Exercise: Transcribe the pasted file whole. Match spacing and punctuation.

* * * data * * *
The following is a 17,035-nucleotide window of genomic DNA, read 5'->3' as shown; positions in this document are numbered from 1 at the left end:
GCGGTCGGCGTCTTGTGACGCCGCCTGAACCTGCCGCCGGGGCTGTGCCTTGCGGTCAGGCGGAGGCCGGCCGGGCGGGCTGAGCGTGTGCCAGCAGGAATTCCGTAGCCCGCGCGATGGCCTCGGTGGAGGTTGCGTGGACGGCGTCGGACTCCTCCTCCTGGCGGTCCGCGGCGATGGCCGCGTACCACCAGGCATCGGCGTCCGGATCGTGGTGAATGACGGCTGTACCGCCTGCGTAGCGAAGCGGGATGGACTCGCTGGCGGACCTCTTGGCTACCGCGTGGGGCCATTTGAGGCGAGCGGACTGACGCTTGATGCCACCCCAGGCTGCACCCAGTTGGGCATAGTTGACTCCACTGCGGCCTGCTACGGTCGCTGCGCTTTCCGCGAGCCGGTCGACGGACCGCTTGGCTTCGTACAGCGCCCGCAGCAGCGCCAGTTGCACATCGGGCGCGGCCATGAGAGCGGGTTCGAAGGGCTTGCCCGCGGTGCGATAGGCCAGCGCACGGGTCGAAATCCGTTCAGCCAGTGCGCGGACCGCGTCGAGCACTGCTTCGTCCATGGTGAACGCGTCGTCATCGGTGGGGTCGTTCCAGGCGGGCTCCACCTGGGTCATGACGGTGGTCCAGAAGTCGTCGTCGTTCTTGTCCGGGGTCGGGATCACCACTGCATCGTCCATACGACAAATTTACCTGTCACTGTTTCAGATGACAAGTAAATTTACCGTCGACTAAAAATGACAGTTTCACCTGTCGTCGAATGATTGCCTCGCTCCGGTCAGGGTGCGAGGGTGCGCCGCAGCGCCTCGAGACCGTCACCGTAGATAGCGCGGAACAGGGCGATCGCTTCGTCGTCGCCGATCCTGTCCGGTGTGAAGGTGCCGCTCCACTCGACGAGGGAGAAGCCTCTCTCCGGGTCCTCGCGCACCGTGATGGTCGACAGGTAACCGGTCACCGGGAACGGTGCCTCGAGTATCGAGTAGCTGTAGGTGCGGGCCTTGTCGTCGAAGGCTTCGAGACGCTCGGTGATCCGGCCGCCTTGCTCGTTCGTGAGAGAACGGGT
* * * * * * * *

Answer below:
The following is a 17,035-nucleotide window of genomic DNA, read 5'->3' as shown; positions in this document are numbered from 1 at the left end:
GCGGTCGGCGTCTTGTGACGCCGCCTGAACCTGCCGCCGGGGCTGTGCCTTGCGGTCAGGCGGAGGCCGGCCGGGCGGGCTGAGCGTGTGCCAGCAGGAATTCCGTAGCCCGCGCGATGGCCTCGGTGGAGGTTGCGTGGACGGCGTCGGACTCCTCCTCCTGGCGGTCCGCGGCGATGGCCGCGTACCACCAGGCATCGGCGTCCGGATCGTGGTGAATGACGGCTGTACCGCCTGCGTAGCGAAGCGGGATGGACTCGCTGGCGGACCTCTTGGCTACCGCGTGGGGCCATTTGAGGCGAGCGGACTGACGCTTGATGCCACCCCAGGCTGCACCCAGTTGGGCATAGTTGACTCCACTGCGGCCTGCTACGGTCGCTGCGCTTTCCGCGAGCCGGTCGACGGACCGCTTGGCTTCGTACAGCGCCCGCAGCAGCGCCAGTTGCACATCGGGCGCGGCCATGAGAGCGGGTTCGAAGGGCTTGCCCGCGGTGCGATAGGCCAGCGCACGGGTCGAAATCCGTTCAGCCAGTGCGCGGACCGCGTCGAGCACTGCTTCGTCCATGGTGAACGCGTCGTCATCGGTGGGGTCGTTCCAGGCGGGCTCCACCTGGGTCATGACGGTGGTCCAGAAGTCGTCGTCGTTCTTGTCCGGGGTCGGGATCACCACTGCATCGTCCATACGACAAATTTACCTGTCACTGTTTCAGATGACAAGTAAATTTACCGTCGACTAAAAATGACAGTTTCACCTGTCGTCGAATGATTGCCTCGCTCCGGTCAGGGTGCGAGGGTGCGCCGCAGCGCCTCGAGACCGTCACCGTAGATAGCGCGGAACAGGGCGATCGCTTCGTCGTCGCCGATCCTGTCCGGTGTGAAGGTGCCGCTCCACTCGACGAGGGAGAAGCCTCTCTCCGGGTCCTCGCGCACCGTGATGGTCGACAGGTAACCGGTCACCGGGAACGGTGCCTCGAGTATCGAGTAGCTGTAGGTGCGGGCCTTGTCGTCGAAGGCTTCGAGACGCTCGGTGATCCGGCCGCCTTGCTCGTTCGTGAGAGAACGGGT